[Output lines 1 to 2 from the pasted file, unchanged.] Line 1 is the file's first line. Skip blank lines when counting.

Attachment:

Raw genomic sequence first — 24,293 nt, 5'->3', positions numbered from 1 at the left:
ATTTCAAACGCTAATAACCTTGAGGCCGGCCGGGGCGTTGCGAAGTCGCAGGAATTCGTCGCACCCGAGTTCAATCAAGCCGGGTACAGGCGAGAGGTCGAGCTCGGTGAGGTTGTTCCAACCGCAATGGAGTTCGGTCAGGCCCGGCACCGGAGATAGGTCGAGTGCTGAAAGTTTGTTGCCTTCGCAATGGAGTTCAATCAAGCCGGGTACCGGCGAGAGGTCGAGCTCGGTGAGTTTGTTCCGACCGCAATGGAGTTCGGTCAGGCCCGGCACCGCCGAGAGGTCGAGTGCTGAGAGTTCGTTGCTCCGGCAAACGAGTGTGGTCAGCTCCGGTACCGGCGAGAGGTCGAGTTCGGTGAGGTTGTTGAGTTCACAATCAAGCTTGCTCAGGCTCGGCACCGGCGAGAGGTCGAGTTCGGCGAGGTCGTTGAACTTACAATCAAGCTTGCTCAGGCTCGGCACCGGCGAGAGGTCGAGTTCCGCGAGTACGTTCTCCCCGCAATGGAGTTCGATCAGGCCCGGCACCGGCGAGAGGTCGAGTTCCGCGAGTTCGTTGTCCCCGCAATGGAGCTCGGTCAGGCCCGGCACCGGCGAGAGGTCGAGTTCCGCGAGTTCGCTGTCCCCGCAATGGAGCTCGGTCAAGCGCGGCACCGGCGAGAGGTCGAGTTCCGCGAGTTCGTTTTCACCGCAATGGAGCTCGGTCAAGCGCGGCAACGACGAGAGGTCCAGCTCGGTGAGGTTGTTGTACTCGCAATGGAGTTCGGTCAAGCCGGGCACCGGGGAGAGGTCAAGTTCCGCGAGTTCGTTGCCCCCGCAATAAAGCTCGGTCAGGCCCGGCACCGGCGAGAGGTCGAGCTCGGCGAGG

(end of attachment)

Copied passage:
Raw genomic sequence first — 24,293 nt, 5'->3', positions numbered from 1 at the left:
ATTTCAAACGCTAATAACCTTGAGGCCGGCCGGGGCGTTGCGAAGTCGCAGGAATTCGTCGCACCCGAGTTCAATCAAGCCGGGTACAGGCGAGAGGTCGAGCTCGGTGAGGTTGTTCCAACCGCAATGGAGTTCGGTCAGGCCCGGCACCGGAGATAGGTCGAGTGCTGAAAGTTTGTTGCCTTCGCAATGGAGTTCAATCAAGCCGGGTACCGGCGAGAGGTCGAGCTCGGTGAGTTTGTTCCGACCGCAATGGAGTTCGGTCAGGCCCGGCACCGCCGAGAGGTCGAGTGCTGAGAGTTCGTTGCTCCGGCAAACGAGTGTGGTCAGCTCCGGTACCGGCGAGAGGTCGAGTTCGGTGAGGTTGTTGAGTTCACAATCAAGCTTGCTCAGGCTCGGCACCGGCGAGAGGTCGAGTTCGGCGAGGTCGTTGAACTTACAATCAAGCTTGCTCAGGCTCGGCACCGGCGAGAGGTCGAGTTCCGCGAGTACGTTCTCCCCGCAATGGAGTTCGATCAGGCCCGGCACCGGCGAGAGGTCGAGTTCCGCGAGTTCGTTGTCCCCGCAATGGAGCTCGGTCAGGCCCGGCACCGGCGAGAGGTCGAGTTCCGCGAGTTCGCTGTCCCCGCAATGGAGCTCGGTCAAGCGCGGCACCGGCGAGAGGTCGAGTTCCGCGAGTTCGTTTTCACCGCAATGGAGCTCGGTCAAGCGCGGCAACGACGAGAGGTCCAGCTCGGTGAGGTTGTTGTACTCGCAATGGAGTTCGGTCAAGCCGGGCACCGGGGAGAGGTCAAGTTCCGCGAGTTCGTTGCCCCCGCAATAAAGCTCGGTCAGGCCCGGCACCGGCGAGAGGTCGAGCTCGGCGAGG